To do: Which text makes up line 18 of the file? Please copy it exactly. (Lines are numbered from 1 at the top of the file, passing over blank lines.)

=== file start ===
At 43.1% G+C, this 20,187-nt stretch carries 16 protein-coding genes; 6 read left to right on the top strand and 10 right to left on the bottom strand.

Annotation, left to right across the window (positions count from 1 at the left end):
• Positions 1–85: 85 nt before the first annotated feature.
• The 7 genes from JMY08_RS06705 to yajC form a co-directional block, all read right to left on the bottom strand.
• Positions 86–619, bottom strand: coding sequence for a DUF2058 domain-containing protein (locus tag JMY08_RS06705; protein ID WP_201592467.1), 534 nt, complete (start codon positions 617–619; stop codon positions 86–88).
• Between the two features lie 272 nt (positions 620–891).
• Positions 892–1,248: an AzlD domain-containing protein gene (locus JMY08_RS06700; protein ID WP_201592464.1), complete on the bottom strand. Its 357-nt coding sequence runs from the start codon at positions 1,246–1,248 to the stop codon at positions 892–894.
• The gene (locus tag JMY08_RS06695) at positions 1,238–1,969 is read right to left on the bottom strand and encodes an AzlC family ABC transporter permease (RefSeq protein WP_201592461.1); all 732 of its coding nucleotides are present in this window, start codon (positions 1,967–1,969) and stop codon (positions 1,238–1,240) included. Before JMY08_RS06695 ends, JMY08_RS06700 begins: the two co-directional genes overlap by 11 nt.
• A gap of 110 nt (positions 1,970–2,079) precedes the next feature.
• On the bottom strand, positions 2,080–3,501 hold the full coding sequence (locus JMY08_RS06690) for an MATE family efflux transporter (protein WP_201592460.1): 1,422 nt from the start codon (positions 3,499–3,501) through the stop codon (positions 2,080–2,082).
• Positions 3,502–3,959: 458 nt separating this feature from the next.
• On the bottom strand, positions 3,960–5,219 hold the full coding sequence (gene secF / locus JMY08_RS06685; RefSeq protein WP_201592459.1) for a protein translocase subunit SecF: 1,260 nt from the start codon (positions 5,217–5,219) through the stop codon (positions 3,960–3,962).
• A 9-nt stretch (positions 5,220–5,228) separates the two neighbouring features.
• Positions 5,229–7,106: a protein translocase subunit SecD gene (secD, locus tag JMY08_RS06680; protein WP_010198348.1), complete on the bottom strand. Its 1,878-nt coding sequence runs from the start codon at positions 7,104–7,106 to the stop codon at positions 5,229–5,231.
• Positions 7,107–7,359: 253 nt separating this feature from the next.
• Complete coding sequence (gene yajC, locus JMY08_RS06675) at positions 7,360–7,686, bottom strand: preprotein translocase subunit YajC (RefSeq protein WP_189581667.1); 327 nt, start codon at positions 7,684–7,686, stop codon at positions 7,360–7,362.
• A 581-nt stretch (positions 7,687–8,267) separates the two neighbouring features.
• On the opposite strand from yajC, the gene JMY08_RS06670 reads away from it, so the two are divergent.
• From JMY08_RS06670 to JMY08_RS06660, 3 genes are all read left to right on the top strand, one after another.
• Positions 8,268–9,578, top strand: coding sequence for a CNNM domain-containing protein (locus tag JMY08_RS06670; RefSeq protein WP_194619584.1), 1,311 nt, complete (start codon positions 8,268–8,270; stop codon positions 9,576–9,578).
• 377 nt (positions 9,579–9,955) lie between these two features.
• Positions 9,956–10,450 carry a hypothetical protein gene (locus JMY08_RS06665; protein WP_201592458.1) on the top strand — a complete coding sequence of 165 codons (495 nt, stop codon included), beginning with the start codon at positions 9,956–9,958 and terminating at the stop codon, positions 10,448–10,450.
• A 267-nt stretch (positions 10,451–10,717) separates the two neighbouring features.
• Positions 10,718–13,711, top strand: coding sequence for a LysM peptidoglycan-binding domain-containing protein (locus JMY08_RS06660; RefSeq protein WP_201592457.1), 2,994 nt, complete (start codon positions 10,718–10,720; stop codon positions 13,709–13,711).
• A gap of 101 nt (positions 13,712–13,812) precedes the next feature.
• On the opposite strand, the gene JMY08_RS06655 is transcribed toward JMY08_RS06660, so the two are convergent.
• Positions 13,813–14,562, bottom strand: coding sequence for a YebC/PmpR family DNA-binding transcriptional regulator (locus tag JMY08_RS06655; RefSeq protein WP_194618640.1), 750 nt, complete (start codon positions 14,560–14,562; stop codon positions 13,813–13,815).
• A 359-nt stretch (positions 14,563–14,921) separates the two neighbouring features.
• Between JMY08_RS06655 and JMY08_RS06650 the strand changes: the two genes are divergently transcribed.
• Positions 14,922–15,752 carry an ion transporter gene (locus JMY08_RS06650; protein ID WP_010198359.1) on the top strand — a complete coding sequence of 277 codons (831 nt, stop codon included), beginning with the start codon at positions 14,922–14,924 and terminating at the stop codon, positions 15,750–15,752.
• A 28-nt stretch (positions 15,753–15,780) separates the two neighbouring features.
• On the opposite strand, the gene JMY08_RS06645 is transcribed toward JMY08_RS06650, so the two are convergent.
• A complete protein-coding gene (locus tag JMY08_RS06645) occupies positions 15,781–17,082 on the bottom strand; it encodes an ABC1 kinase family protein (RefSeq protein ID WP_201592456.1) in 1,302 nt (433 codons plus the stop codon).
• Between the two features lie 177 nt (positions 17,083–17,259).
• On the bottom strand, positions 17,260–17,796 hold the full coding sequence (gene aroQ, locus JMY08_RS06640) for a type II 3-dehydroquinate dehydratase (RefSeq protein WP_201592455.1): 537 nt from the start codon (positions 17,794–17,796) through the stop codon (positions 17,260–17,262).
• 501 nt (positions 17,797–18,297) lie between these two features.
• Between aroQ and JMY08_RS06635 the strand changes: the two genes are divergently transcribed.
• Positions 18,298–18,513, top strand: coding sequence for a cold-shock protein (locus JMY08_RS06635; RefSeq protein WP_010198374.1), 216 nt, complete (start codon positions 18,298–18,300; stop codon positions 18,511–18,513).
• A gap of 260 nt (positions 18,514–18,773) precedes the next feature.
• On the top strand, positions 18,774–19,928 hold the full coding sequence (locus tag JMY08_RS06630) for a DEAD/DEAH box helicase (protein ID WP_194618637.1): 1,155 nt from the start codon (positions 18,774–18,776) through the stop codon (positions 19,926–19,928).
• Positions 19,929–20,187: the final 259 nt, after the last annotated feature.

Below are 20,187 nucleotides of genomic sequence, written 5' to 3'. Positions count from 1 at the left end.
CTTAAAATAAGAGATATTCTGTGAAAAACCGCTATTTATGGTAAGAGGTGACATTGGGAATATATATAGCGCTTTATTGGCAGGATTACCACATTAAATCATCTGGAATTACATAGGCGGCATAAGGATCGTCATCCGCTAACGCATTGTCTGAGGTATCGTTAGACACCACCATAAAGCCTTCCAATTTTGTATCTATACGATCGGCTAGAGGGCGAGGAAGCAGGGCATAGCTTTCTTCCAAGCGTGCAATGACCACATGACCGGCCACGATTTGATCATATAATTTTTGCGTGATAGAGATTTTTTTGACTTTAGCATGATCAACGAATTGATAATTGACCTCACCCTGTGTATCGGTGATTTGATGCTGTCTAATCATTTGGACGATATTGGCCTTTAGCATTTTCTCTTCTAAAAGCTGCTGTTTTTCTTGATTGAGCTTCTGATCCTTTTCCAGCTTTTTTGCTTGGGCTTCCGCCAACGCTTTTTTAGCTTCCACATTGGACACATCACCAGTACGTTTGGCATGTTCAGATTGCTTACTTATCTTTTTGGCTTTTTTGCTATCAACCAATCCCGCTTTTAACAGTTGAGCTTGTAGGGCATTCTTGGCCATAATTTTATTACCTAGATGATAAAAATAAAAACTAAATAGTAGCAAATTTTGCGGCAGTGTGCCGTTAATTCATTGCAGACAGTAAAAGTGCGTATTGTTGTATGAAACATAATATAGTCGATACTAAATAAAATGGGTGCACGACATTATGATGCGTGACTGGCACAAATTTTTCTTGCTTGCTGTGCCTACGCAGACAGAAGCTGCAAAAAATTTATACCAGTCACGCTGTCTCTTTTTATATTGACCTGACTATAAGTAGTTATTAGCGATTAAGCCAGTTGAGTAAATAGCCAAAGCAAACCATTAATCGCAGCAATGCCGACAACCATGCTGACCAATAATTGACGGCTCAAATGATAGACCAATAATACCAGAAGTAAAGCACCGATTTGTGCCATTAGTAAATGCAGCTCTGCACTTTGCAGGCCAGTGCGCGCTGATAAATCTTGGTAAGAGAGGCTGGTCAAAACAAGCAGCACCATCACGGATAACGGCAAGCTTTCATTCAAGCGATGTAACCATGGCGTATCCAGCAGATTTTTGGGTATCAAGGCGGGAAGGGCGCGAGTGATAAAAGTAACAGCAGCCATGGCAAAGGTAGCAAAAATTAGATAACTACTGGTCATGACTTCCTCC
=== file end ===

• On the opposite strand from yajC, the gene JMY08_RS06670 reads away from it, so the two are divergent.